Ghostbusters Was Roundly Despised Despite Its Hilarity

Ghostbusters Was Roundly Despised Despite Its Hilarity

I like to talk about complicated, hard to understand movies, and debate the possibilities. Take for example the discussion happening here on Memento. Or for example The Prestige. Or what about some independent sci-fi movie brilliance – maybe Time lapse? The Revenant! Yes. Definitely, that’s the one you’d like to delve deeper into. No, I know, Synchronicity is more your style, I’m sure of it. Anyway hundreds of thousands of words exchanged. A bazillion different ideas and possibilities. Did Valentine commit suicide in Sils Maria? Or better yet, did Loomis kill Caleb in Z for Zachariah?

You get the idea.

But today I’m talking about Ghostbusters. But there isn’t anything INSIDE the movie worth deconstructing or figuring out. You get it. Ghosts take over New York. Ghostbusters, bust ghosts and along the way a ton of hilarity and chaos happens. Not a ton to say there.

But there was one thing that I just didn’t understand as I walked out into the light of day. Why the heck did everyone go so far out of their way to pan this flick? In a very insightful interview with Variety, Paul Feig talks about the enormous wave of vitriol claiming that he had single handedly ruined millions of people’s childhoods…

“It’s so dramatic. Honestly, the only way I could ruin your childhood is if I got into a time machine and went back and made you an orphan.”

Which begs the question. Why do so many people care so much, and so passionately about Feig’s apparent ruining of their childhoods? Oh, that’s right, we are talking about Geek Culture. Nerds like myself have been genuflecting at the throne of Dan Akroid and Bill Murray for so long that we’ve almost forgotten what the original movies are even really like anymore. In an interview with the Daily News last year, Feig commented the rancidness of our society’s dweeb culture fairly succinctly:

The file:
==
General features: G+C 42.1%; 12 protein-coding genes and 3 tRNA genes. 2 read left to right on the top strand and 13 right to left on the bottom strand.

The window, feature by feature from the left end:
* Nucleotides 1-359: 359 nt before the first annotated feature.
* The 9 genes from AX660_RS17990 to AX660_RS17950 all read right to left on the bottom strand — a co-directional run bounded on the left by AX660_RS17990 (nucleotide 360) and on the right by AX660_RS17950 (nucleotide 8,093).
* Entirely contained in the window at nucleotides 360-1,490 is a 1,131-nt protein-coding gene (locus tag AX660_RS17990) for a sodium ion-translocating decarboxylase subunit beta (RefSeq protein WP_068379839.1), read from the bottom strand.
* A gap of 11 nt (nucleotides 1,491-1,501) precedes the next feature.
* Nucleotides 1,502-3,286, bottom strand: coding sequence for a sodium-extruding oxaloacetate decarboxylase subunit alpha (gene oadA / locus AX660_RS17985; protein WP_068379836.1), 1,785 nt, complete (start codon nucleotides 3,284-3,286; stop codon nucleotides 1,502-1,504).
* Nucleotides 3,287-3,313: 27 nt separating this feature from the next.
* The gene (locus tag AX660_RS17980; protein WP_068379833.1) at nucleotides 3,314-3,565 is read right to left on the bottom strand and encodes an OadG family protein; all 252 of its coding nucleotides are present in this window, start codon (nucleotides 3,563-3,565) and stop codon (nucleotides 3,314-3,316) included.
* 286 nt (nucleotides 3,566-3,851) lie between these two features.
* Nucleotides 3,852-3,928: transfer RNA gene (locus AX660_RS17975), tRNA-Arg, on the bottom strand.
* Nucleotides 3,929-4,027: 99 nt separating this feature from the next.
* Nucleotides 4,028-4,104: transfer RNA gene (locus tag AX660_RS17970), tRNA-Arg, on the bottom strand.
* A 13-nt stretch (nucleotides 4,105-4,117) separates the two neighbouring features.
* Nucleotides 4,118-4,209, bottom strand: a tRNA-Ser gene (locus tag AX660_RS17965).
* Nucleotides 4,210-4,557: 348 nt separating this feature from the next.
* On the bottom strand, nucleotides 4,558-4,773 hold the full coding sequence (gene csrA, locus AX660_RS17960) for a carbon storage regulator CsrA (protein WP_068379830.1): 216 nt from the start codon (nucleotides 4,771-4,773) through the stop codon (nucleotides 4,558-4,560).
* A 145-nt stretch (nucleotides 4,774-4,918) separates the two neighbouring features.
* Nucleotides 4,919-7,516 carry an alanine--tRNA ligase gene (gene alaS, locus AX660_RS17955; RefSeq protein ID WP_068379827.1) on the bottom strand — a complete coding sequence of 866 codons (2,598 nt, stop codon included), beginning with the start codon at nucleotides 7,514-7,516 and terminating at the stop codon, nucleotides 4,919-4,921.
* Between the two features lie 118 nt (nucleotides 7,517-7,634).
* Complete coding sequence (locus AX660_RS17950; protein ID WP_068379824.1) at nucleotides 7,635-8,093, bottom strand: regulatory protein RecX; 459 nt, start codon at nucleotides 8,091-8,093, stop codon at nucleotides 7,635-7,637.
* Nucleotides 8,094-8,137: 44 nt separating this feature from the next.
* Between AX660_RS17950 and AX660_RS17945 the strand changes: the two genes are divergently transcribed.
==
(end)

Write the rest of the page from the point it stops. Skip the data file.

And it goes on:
“Geek culture is home to some of the biggest assholes I’ve ever met in my life.”

But was the movie any good? I’ll yield the floor to a few fairly well pedigreed outlets and the reviews that they gave to the film.

The New York Times praised the film as “that rarest of big-studio offerings — a movie that is a lot of enjoyable, disposable fun.”

The Guardian gave the film four out of five stars and wrote that: “The new Ghostbusters is good. Very good, in fact. The mean-spirited reception to the film before anyone had seen it does not seem to have put a dampener on the movie itself. Fun oozes from almost every frame; likewise the energy of a team excited to be revolutionising the blockbuster landscape.”

Rotten Tomatoes anyone? It is currently sitting at a very respectable 73% – “Ghostbusters does an impressive job of standing on its own as a freewheeling, marvelously cast supernatural comedy – even if it can’t help but pale somewhat in comparison with the classic original.”